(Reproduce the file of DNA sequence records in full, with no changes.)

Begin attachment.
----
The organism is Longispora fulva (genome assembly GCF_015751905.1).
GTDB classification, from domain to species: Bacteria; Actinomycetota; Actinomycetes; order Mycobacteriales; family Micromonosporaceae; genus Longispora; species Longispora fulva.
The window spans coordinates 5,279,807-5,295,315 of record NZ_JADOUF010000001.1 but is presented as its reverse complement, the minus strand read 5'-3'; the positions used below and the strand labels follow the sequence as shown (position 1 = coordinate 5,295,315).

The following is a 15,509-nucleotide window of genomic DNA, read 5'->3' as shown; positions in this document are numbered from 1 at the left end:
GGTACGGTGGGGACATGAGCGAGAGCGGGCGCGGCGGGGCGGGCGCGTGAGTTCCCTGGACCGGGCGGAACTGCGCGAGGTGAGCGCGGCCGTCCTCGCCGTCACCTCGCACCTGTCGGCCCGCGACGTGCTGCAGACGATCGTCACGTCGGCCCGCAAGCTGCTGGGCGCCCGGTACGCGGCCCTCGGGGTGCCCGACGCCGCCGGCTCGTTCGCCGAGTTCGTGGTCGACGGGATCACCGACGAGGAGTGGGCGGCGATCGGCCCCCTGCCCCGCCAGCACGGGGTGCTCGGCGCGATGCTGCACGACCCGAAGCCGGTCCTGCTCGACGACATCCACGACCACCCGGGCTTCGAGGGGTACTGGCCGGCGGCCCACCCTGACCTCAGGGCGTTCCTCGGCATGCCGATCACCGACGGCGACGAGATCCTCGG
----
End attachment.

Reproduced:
The organism is Longispora fulva (genome assembly GCF_015751905.1).
GTDB classification, from domain to species: Bacteria; Actinomycetota; Actinomycetes; order Mycobacteriales; family Micromonosporaceae; genus Longispora; species Longispora fulva.
The window spans coordinates 5,279,807-5,295,315 of record NZ_JADOUF010000001.1 but is presented as its reverse complement, the minus strand read 5'-3'; the positions used below and the strand labels follow the sequence as shown (position 1 = coordinate 5,295,315).

The following is a 15,509-nucleotide window of genomic DNA, read 5'->3' as shown; positions in this document are numbered from 1 at the left end:
GGTACGGTGGGGACATGAGCGAGAGCGGGCGCGGCGGGGCGGGCGCGTGAGTTCCCTGGACCGGGCGGAACTGCGCGAGGTGAGCGCGGCCGTCCTCGCCGTCACCTCGCACCTGTCGGCCCGCGACGTGCTGCAGACGATCGTCACGTCGGCCCGCAAGCTGCTGGGCGCCCGGTACGCGGCCCTCGGGGTGCCCGACGCCGCCGGCTCGTTCGCCGAGTTCGTGGTCGACGGGATCACCGACGAGGAGTGGGCGGCGATCGGCCCCCTGCCCCGCCAGCACGGGGTGCTCGGCGCGATGCTGCACGACCCGAAGCCGGTCCTGCTCGACGACATCCACGACCACCCGGGCTTCGAGGGGTACTGGCCGGCGGCCCACCCTGACCTCAGGGCGTTCCTCGGCATGCCGATCACCGACGGCGACGAGATCCTCGG